By Tony Baer
As we’ve stated previously, security is one of those things that have become everybody’s business. Traditionally the role of security professionals who have focused more on perimeter security, the exposure of enterprise apps, processes, and services to the Internet opens huge back doors that developers unwittingly leave open to buffer overflows, SQL injection, cross-site scripting, and you name it. Security was never part of the computer science curriculum.
But as we noted when IBM Rational acquired Ounce Labs, developers need help. They will need to become more aware of security issues but realistically cannot be expected to become experts. Otherwise, developers are caught between a rock and a hard place – the pressures of software delivery require skills like speed and agility, and a discipline of continuous integration, while security requires the mental processes of chess players.
At this point, most development/ALM tools vendors have not actively pursued this additional aspect of quality assurance (QA); there are a number of point tools in the wild that may not necessarily be integrated. The exceptions are IBM Rational and HP, which have been in an arms race to incorporate this discipline into QA. Both have so-called “black box” testing capabilities via acquisition – where you throw ethical hacks at the problem and then figure out where the soft spots are. It’s the security equivalent of functionality testing.
Raising the ante
Last year IBM Rational raised the ante with acquisition of Ounce Labs, providing “white box” static scans of code – in essence, applying debugger type approaches. Ideally, both should be complementary – just as you debug, then dynamically test code for bugs, do the same for security: white box static scan, then black both hacking test.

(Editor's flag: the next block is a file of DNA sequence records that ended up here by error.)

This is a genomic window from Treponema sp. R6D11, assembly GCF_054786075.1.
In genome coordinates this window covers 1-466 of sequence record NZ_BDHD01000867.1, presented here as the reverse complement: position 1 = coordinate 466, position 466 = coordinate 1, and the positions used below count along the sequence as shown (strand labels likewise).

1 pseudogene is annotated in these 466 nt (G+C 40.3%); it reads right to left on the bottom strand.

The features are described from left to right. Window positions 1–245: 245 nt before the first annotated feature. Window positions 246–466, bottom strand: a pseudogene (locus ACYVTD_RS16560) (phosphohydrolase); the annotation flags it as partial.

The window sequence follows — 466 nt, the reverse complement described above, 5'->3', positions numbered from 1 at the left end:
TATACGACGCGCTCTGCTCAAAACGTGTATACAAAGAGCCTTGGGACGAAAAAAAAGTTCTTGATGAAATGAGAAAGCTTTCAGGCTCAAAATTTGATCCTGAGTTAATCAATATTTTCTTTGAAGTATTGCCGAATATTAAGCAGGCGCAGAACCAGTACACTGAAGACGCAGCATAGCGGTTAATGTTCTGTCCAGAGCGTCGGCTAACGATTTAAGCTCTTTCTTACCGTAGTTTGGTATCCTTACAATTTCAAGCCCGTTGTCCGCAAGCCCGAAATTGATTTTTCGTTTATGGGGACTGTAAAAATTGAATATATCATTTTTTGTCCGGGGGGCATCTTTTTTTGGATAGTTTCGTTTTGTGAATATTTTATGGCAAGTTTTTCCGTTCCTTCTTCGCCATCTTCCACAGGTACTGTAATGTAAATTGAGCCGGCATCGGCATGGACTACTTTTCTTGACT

Over the past year, HP and Fortify have been in a mating dance as HP pulled its DevInspect product (an also-ran to Fortify’s offering) and began jointly marketing Fortify’s SCA product as HP’s white box security testing offering. In addition to generating the tests, Fortify's SCA manages this stage as a workflow, and with integration to HP Quality Center, autopopulates defect tracking.
We’ll save discussion of Fortify’s methodology for some other time, but suffice it to say that it was previously part of HP’s plans to integrate security issue tracking as part of its Assessment Management Platform, which provides a higher level dashboard focused on managing policy and compliance, vulnerability and risk management, distributed scanning operations, and alerting thresholds.
In our mind, we wondered what took HP so long to consummate this deal. Admittedly, while the software business unit has grown under now departed CEO Mark Hurd, it remains a small fraction of the company’s overall business. And with the company’s direction of “Converged Infrastructure”, its resources are heavily preoccupied with digesting Palm and 3Com (not to mention, EDS).
The software group therefore didn’t have a blank check, and given Fortify’s 750-strong global client base, we didn’t think that the company was going to come cheap (the acquisition price was not disclosed). With the mating ritual having predated IBM’s Ounce acquisition last year, buying Fortify was just a matter of time. At least a management interregnum didn’t stall it.
Disclosure: HP is a sponsor of BriefingsDirect podcasts.